The pH of your soil is one of the most important factors in determining which heathers will grow well where you live. Along with climate and conditions, soil pH should be in your mind when you are choosing these types of plants for your garden. In any garden, the soil pH will fall into one of three categories. If the pH is below 7, your soil is acidic and many heathers will be an excellent choice.

You can acidify soil by adding certain ingredients. Most commonly sulphur is added. But where the change required in minimal, you can slowly lower soil pH over time by adding plenty of organic matter – especially mulches of acidic organic matter such as pine needles or oak leaves.

But rather than trying to amend soil significantly where you live, it is best to choose plants suited to where you live. If you want to grow plants that do not like the local conditions, you can still grow them in containers. Even if you have alkaline (limey/chalky) soil where you live, you might still consider growing heathers in pots.

Erica gracilis shrubs

What Conditions Should You Avoid?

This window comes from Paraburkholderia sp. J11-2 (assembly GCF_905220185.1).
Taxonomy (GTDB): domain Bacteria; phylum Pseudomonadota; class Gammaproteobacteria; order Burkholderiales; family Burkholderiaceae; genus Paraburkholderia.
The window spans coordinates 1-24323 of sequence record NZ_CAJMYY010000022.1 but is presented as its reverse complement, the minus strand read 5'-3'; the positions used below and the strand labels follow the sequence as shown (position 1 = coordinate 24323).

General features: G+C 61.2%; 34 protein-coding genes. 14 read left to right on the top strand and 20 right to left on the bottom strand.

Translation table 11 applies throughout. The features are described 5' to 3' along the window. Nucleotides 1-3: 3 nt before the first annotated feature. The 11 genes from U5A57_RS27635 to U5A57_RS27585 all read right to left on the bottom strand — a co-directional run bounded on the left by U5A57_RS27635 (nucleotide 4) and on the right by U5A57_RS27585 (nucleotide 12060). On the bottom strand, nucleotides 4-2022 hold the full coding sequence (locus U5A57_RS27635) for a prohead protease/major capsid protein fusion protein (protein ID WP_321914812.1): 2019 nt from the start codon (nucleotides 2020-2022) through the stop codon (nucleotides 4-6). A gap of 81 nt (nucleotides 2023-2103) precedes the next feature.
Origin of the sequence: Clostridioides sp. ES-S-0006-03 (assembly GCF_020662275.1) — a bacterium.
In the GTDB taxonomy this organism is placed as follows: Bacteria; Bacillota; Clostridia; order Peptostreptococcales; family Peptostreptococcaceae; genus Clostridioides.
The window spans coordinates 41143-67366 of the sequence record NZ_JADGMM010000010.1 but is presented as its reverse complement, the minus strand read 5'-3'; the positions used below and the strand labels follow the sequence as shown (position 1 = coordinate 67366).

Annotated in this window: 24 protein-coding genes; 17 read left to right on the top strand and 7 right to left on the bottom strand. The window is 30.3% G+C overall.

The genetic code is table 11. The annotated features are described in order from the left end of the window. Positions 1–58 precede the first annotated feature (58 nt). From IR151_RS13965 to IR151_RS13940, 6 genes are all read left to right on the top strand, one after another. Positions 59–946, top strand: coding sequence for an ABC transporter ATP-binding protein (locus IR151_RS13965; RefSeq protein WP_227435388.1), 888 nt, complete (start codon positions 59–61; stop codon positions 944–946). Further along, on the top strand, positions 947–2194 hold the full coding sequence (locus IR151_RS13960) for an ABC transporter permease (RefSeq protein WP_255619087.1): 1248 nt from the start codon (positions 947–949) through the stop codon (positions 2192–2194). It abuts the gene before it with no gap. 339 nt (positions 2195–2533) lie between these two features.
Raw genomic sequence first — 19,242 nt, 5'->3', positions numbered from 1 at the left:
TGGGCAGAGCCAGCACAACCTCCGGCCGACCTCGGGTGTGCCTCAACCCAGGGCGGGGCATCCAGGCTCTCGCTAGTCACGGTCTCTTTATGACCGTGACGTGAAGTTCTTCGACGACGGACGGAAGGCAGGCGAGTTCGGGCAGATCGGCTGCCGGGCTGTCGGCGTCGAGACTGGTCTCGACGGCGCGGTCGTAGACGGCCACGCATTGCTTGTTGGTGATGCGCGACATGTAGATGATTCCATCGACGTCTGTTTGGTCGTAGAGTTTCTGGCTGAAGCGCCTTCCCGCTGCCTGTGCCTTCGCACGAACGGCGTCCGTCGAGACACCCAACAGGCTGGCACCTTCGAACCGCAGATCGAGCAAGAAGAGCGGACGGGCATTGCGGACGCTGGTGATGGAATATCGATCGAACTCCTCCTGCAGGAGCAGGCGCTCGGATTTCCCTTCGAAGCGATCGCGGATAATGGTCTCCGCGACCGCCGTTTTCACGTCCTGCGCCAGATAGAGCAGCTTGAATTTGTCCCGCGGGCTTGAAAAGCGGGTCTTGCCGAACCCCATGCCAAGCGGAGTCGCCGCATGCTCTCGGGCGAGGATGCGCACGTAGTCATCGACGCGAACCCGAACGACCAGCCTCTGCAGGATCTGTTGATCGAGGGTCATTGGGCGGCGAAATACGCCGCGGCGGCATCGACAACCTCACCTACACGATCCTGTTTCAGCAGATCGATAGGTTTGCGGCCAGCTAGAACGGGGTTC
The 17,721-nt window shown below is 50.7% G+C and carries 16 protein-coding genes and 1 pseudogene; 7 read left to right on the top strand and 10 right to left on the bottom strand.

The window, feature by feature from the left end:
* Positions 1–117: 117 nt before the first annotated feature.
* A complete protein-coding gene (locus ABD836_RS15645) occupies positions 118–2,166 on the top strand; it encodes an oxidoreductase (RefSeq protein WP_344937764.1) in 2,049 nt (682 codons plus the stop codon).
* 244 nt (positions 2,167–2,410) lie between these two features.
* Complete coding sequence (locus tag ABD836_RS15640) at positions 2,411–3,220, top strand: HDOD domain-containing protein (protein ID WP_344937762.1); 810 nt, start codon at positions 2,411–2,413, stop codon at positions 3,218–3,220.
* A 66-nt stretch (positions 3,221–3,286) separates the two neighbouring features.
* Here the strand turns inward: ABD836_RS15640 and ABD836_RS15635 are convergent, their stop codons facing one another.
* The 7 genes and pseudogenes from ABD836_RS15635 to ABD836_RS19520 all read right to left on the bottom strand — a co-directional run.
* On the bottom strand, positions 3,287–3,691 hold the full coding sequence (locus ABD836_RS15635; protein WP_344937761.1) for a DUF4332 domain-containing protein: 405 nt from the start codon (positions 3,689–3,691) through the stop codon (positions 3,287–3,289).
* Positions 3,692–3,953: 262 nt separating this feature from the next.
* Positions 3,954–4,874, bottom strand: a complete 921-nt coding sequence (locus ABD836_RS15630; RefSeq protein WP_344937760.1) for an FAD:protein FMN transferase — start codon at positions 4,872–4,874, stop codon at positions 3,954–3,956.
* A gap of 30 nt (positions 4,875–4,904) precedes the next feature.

Avoid planting most heathers in a particularly alkaline environment. (Though there are some, such as Erica carnea and E x darleyensis, which can cope with heavier, more alkaline soils.) Generally speaking, you should avoid deep shade, and overly damp conditions.


Frequently Asked Questions

When Does Heather Flower?

Heathers flower throughout the year. There are heathers for UK gardens that will bloom in winter/ spring or summer/autumn, so if you select the right options you can have heathers blooming in your garden almost every month of the year.

For winter/spring blooms, you will choose heathers like cultivars of:

  • Erica carnea
  • Erica x darleyensis
  • Erica lusitanica
  • Erica arbora var. alpina

For summer/autumn, options will usually be cultivars of:

  • Calluna vulgaris
  • Erica cinerea